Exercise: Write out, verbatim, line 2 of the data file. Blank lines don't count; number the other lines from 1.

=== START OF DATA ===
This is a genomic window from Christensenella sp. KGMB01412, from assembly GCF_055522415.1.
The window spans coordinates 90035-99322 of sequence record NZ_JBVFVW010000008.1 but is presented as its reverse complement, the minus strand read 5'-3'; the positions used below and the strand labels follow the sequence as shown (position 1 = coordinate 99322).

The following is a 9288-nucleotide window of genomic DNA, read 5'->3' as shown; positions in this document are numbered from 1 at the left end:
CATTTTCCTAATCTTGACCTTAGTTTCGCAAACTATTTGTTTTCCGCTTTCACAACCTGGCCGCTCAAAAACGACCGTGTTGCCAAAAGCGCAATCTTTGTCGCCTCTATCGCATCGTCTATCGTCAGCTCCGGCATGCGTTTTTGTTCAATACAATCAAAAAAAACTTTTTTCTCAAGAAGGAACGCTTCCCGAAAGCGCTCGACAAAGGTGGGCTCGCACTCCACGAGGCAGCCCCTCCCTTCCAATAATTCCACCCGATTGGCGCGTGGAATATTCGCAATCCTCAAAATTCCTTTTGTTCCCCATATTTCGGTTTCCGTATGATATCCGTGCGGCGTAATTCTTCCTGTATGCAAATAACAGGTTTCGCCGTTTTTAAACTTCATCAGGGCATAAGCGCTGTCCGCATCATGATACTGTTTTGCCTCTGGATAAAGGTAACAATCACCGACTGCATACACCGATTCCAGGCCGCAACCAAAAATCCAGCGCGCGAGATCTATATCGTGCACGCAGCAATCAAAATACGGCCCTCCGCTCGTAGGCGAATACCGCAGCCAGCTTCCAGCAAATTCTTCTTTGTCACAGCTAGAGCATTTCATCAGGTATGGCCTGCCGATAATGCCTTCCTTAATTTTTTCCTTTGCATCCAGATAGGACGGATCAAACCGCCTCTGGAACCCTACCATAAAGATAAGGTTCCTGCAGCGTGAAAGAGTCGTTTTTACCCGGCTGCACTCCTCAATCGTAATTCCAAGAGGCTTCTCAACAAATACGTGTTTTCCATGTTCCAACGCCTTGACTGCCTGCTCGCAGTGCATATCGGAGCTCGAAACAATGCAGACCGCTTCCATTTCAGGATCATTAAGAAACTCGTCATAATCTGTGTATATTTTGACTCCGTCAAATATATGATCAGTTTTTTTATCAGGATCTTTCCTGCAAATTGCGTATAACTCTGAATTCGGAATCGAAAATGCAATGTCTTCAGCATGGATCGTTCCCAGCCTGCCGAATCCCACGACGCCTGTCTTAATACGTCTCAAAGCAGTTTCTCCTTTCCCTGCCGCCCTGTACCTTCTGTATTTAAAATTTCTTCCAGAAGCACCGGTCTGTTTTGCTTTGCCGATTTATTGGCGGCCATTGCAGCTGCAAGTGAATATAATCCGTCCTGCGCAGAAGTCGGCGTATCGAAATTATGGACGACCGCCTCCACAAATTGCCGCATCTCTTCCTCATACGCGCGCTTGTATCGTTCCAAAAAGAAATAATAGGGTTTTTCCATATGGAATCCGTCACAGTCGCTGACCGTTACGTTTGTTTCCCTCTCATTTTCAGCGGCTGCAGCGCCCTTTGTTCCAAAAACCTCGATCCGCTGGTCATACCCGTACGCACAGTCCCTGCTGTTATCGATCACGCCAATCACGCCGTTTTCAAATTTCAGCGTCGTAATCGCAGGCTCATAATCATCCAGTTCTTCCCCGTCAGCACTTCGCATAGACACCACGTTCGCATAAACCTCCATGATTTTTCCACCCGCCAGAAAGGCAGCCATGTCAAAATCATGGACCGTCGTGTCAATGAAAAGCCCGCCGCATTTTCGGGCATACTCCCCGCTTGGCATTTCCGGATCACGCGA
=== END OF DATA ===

The window spans coordinates 90035-99322 of sequence record NZ_JBVFVW010000008.1 but is presented as its reverse complement, the minus strand read 5'-3'; the positions used below and the strand labels follow the sequence as shown (position 1 = coordinate 99322).